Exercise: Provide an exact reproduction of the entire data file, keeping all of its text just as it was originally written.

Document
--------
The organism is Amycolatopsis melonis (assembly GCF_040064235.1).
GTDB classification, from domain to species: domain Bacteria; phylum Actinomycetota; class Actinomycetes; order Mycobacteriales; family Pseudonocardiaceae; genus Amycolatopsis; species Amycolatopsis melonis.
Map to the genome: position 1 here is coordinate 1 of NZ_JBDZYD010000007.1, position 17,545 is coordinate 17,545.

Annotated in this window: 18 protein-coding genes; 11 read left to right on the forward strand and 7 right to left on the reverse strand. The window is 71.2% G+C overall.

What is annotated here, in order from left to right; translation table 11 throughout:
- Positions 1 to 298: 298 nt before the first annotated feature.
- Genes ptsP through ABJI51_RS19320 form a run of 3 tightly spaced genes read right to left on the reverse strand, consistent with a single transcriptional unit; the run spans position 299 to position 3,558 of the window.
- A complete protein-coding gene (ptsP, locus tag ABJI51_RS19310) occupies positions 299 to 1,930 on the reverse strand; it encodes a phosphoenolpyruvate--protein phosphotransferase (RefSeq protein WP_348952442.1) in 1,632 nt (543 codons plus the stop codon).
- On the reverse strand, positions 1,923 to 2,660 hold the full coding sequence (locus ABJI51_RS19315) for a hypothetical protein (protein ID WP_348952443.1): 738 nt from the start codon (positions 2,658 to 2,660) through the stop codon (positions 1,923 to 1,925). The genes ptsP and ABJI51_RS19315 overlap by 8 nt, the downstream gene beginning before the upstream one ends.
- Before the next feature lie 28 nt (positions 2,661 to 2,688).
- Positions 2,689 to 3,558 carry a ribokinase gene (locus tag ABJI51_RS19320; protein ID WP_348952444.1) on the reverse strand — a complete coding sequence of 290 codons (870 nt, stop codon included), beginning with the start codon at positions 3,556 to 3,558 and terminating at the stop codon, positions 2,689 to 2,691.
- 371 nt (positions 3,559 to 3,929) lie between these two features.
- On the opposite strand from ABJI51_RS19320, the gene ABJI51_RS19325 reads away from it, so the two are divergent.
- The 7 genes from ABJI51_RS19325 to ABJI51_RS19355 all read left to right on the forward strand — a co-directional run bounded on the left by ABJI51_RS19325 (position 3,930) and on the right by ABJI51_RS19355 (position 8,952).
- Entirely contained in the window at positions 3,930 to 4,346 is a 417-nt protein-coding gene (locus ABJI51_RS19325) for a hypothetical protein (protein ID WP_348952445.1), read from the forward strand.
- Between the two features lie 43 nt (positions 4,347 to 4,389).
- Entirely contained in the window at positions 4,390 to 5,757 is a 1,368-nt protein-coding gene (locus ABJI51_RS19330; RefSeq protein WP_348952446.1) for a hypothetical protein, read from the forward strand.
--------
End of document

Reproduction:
The organism is Amycolatopsis melonis (assembly GCF_040064235.1).
GTDB classification, from domain to species: domain Bacteria; phylum Actinomycetota; class Actinomycetes; order Mycobacteriales; family Pseudonocardiaceae; genus Amycolatopsis; species Amycolatopsis melonis.
Map to the genome: position 1 here is coordinate 1 of NZ_JBDZYD010000007.1, position 17,545 is coordinate 17,545.

Annotated in this window: 18 protein-coding genes; 11 read left to right on the forward strand and 7 right to left on the reverse strand. The window is 71.2% G+C overall.

What is annotated here, in order from left to right; translation table 11 throughout:
- Positions 1 to 298: 298 nt before the first annotated feature.
- Genes ptsP through ABJI51_RS19320 form a run of 3 tightly spaced genes read right to left on the reverse strand, consistent with a single transcriptional unit; the run spans position 299 to position 3,558 of the window.
- A complete protein-coding gene (ptsP, locus tag ABJI51_RS19310) occupies positions 299 to 1,930 on the reverse strand; it encodes a phosphoenolpyruvate--protein phosphotransferase (RefSeq protein WP_348952442.1) in 1,632 nt (543 codons plus the stop codon).
- On the reverse strand, positions 1,923 to 2,660 hold the full coding sequence (locus ABJI51_RS19315) for a hypothetical protein (protein ID WP_348952443.1): 738 nt from the start codon (positions 2,658 to 2,660) through the stop codon (positions 1,923 to 1,925). The genes ptsP and ABJI51_RS19315 overlap by 8 nt, the downstream gene beginning before the upstream one ends.
- Before the next feature lie 28 nt (positions 2,661 to 2,688).
- Positions 2,689 to 3,558 carry a ribokinase gene (locus tag ABJI51_RS19320; protein ID WP_348952444.1) on the reverse strand — a complete coding sequence of 290 codons (870 nt, stop codon included), beginning with the start codon at positions 3,556 to 3,558 and terminating at the stop codon, positions 2,689 to 2,691.
- 371 nt (positions 3,559 to 3,929) lie between these two features.
- On the opposite strand from ABJI51_RS19320, the gene ABJI51_RS19325 reads away from it, so the two are divergent.
- The 7 genes from ABJI51_RS19325 to ABJI51_RS19355 all read left to right on the forward strand — a co-directional run bounded on the left by ABJI51_RS19325 (position 3,930) and on the right by ABJI51_RS19355 (position 8,952).
- Entirely contained in the window at positions 3,930 to 4,346 is a 417-nt protein-coding gene (locus ABJI51_RS19325) for a hypothetical protein (protein ID WP_348952445.1), read from the forward strand.
- Between the two features lie 43 nt (positions 4,347 to 4,389).
- Entirely contained in the window at positions 4,390 to 5,757 is a 1,368-nt protein-coding gene (locus ABJI51_RS19330; RefSeq protein WP_348952446.1) for a hypothetical protein, read from the forward strand.